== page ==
Outdoor amenities: 

There will be some surface parking (car and bicycle) as well as underground, and landscaping, with details to be dealt with in the Site Plan Application process; RioCan will supply us and the City with their Site Plan Application at the same time. We have already submitted many comments and concerns from residents on the subject, and will ask Councillor Burnside to ensure these suggestions are considered, and to set up a Working Group with the LPOA, residents, RioCan and the City to plan details.


Underground water and flooding have long been a concern at the Bayview/Eglinton location. RioCan agreed to pay for the professional fees of a hydrogeologist chosen by the LPOA to assess RioCan’s hydrogeology study and to investigate impacts of the construction on both the site, and adjoining properties. The situation was thoroughly analyzed, and RioCan confirmed to our hydrogeologist’s satisfaction that there will be no offsite deleterious impacts to neighbouring properties.

Traffic access and parking:

We continue to have concerns regarding impact on local residents from diverting traffic and site-related traffic patterns. These are matters which fall under City (not RioCan) jurisdiction, and LPOA intends to work for traffic solutions to protect residential streets.

Natural heritage and tree protection: 

These were major issues for both residents and the LPOA. The viability of several trees on homeowners’ properties was threatened. The LPOA hired an arborist (at RioCan’s expense) to identify concerns with RioCan’s natural heritage and arborist reports. The settlement allows for our arborist (again, fees to be covered by RioCan) to be present during construction of the retaining wall to monitor and evaluate tree protection issues, subject to neighbours agreeing to access to their properties for arborist survey purposes. The settlement provides for fence replacement to be covered by RioCan.

Section 37 Funds:

The settlement provides $2.7M for community purposes. Councillor Burnside has expressed an interest in these funds going towards the cost of a community centre to be located to serve the North Leaside community.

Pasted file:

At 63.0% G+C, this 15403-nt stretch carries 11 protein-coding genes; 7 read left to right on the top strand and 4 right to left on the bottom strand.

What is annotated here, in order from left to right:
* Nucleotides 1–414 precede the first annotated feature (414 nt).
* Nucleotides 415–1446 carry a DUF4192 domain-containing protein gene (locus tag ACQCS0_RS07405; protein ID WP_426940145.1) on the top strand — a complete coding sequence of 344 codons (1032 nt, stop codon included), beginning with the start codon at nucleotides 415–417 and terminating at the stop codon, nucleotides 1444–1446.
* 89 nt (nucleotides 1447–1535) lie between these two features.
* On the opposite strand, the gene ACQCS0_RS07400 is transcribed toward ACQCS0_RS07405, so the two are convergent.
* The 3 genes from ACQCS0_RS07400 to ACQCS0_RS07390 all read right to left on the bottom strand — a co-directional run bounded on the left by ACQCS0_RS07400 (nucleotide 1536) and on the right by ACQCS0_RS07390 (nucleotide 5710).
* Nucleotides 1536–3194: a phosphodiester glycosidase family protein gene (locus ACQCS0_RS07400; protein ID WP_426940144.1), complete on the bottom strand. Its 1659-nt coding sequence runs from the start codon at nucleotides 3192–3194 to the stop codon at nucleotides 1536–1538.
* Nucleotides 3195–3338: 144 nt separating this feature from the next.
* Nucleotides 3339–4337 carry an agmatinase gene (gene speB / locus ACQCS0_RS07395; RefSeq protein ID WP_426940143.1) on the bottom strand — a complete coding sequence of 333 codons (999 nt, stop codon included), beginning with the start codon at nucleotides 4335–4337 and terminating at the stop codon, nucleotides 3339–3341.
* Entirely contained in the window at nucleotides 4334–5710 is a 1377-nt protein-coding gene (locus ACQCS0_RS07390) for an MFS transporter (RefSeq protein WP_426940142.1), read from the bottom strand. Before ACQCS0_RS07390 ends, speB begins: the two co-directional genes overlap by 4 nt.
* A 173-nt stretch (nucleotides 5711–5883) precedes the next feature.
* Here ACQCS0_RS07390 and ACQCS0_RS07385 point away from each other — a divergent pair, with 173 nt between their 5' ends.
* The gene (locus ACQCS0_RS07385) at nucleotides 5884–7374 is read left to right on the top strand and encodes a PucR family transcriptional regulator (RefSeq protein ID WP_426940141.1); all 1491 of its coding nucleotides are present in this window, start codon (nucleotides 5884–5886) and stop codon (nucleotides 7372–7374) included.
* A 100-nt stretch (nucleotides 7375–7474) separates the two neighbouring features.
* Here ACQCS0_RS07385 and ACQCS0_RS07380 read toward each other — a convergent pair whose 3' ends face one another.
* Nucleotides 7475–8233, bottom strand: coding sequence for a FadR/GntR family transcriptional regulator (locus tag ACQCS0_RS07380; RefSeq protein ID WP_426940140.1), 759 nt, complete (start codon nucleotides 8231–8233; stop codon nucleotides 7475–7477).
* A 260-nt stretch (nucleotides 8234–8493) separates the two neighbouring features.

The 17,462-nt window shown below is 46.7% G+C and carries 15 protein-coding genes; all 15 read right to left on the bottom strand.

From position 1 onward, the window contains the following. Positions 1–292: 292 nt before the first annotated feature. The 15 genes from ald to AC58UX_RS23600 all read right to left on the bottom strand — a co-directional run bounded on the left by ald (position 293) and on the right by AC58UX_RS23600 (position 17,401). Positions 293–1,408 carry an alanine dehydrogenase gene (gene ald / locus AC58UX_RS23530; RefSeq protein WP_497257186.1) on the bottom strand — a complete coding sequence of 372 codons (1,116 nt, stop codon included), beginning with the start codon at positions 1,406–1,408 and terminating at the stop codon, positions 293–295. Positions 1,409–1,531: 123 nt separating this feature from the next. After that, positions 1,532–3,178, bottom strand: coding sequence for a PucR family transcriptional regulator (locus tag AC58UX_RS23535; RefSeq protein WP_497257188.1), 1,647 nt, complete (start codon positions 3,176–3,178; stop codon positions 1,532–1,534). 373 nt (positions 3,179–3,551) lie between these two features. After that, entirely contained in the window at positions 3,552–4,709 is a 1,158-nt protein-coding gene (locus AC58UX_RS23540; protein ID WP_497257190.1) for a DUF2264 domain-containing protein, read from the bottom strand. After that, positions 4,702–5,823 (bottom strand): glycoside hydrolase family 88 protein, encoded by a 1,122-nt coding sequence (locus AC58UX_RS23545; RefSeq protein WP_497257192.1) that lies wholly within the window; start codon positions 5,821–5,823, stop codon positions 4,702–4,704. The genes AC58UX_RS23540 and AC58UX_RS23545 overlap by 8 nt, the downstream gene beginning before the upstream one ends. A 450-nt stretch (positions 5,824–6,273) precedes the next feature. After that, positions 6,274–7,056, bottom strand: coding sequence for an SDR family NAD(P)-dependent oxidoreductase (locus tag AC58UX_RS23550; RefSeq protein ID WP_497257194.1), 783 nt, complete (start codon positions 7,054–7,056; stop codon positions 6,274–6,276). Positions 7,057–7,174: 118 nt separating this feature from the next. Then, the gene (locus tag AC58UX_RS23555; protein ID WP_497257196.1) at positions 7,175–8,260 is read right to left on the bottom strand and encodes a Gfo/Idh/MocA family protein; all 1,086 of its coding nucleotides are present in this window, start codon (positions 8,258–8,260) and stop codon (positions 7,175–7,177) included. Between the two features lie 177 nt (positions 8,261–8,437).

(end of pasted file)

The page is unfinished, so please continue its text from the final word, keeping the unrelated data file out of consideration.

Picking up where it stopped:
Residential/commercial/office component: 

According to the Settlement, there will be a minimum of 4000 square metres of non-residential gross floor area assigned for these uses.

Professional fees: 

RioCan will reimburse LPOA’s professional planning, legal, hydrogeological, and arborist fees (including future arborist fees during construction) less the amount already raised by the community including the GoFundMe account which we understand to be approx. $13,000.

IN SUMMARY, the LPOA believes that this Settlement provides both short-term and long-term provisions which are significantly improved over the original development proposal. The input received from local residents, both in public meetings and during the Ontario Municipal Board process, has been invaluable, and key to reaching these improvements. All of Leaside owes you great appreciation.

This presentation was made by our traffic consultant (Paradigm Transportation Consultants) at the LPOA Annual General Meeting on November 22, 2016. Please review the presentation and send us your comments!


Wednesday, November 30, 2016 
4:00 – 8:00 p.m. Open House
5:00, 6:00, 7:00 p.m. Presentation (repeated on the hour)

Leaside United Church 
822 Millwood Road
Church Gymnasium
Enter off of Field Ave. and McRae Dr.

Laird in Focus is a study lead by the City of Toronto City Planning Division that will develop a planning framework to guide future development of the Laird Drive and Eglinton Avenue East area. The study area includes lands south of Eglinton Avenue East, north of Vanderhoof Avenue, between Laird Drive and Aerodrome Crescent. It also includes the properties located on the west side of Laird Drive between Vanderhoof Avenue south to Millwood Road.

The study will refine and build upon the existing planning structure as well as recent planning initiatives undertaken in the area. It will develop a vision and policies for a complete community which supports new streets and blocks, parks and open spaces, buildings, community services and facilities, enhanced public realm and a transportation and servicing strategy.

For more info: www.toronto.ca/lairdinfocus